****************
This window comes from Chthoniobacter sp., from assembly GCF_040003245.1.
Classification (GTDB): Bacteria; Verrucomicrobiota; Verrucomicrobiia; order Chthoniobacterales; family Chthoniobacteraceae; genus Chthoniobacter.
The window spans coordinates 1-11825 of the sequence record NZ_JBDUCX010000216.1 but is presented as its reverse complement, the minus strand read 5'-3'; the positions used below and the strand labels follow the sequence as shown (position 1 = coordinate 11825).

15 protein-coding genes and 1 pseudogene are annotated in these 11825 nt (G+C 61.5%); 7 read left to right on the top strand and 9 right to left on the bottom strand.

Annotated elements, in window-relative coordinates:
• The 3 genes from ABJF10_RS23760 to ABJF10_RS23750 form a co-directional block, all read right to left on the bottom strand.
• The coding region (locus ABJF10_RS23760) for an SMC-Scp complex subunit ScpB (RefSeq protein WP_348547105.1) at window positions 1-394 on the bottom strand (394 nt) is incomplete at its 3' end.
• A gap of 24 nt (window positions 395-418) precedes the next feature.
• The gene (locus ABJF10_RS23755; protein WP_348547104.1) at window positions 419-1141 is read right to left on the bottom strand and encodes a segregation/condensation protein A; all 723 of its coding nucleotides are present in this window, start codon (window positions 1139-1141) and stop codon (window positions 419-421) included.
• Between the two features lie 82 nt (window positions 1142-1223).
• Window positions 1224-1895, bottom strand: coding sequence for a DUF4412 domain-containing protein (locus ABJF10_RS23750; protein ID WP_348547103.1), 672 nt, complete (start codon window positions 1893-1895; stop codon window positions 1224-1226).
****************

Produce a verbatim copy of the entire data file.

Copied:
This window comes from Chthoniobacter sp., from assembly GCF_040003245.1.
Classification (GTDB): Bacteria; Verrucomicrobiota; Verrucomicrobiia; order Chthoniobacterales; family Chthoniobacteraceae; genus Chthoniobacter.
The window spans coordinates 1-11825 of the sequence record NZ_JBDUCX010000216.1 but is presented as its reverse complement, the minus strand read 5'-3'; the positions used below and the strand labels follow the sequence as shown (position 1 = coordinate 11825).

15 protein-coding genes and 1 pseudogene are annotated in these 11825 nt (G+C 61.5%); 7 read left to right on the top strand and 9 right to left on the bottom strand.

Annotated elements, in window-relative coordinates:
• The 3 genes from ABJF10_RS23760 to ABJF10_RS23750 form a co-directional block, all read right to left on the bottom strand.
• The coding region (locus ABJF10_RS23760) for an SMC-Scp complex subunit ScpB (RefSeq protein WP_348547105.1) at window positions 1-394 on the bottom strand (394 nt) is incomplete at its 3' end.
• A gap of 24 nt (window positions 395-418) precedes the next feature.
• The gene (locus ABJF10_RS23755; protein WP_348547104.1) at window positions 419-1141 is read right to left on the bottom strand and encodes a segregation/condensation protein A; all 723 of its coding nucleotides are present in this window, start codon (window positions 1139-1141) and stop codon (window positions 419-421) included.
• Between the two features lie 82 nt (window positions 1142-1223).
• Window positions 1224-1895, bottom strand: coding sequence for a DUF4412 domain-containing protein (locus ABJF10_RS23750; protein ID WP_348547103.1), 672 nt, complete (start codon window positions 1893-1895; stop codon window positions 1224-1226).